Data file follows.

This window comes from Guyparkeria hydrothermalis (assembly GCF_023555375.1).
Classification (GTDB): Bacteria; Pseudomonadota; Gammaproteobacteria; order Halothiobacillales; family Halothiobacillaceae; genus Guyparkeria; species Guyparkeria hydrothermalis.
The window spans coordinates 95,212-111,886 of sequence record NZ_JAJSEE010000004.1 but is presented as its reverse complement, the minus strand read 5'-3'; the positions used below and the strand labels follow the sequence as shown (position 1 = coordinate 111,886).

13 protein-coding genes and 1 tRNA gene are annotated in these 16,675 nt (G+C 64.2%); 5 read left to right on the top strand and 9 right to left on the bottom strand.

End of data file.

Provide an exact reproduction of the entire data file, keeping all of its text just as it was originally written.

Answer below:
This window comes from Guyparkeria hydrothermalis (assembly GCF_023555375.1).
Classification (GTDB): Bacteria; Pseudomonadota; Gammaproteobacteria; order Halothiobacillales; family Halothiobacillaceae; genus Guyparkeria; species Guyparkeria hydrothermalis.
The window spans coordinates 95,212-111,886 of sequence record NZ_JAJSEE010000004.1 but is presented as its reverse complement, the minus strand read 5'-3'; the positions used below and the strand labels follow the sequence as shown (position 1 = coordinate 111,886).

13 protein-coding genes and 1 tRNA gene are annotated in these 16,675 nt (G+C 64.2%); 5 read left to right on the top strand and 9 right to left on the bottom strand.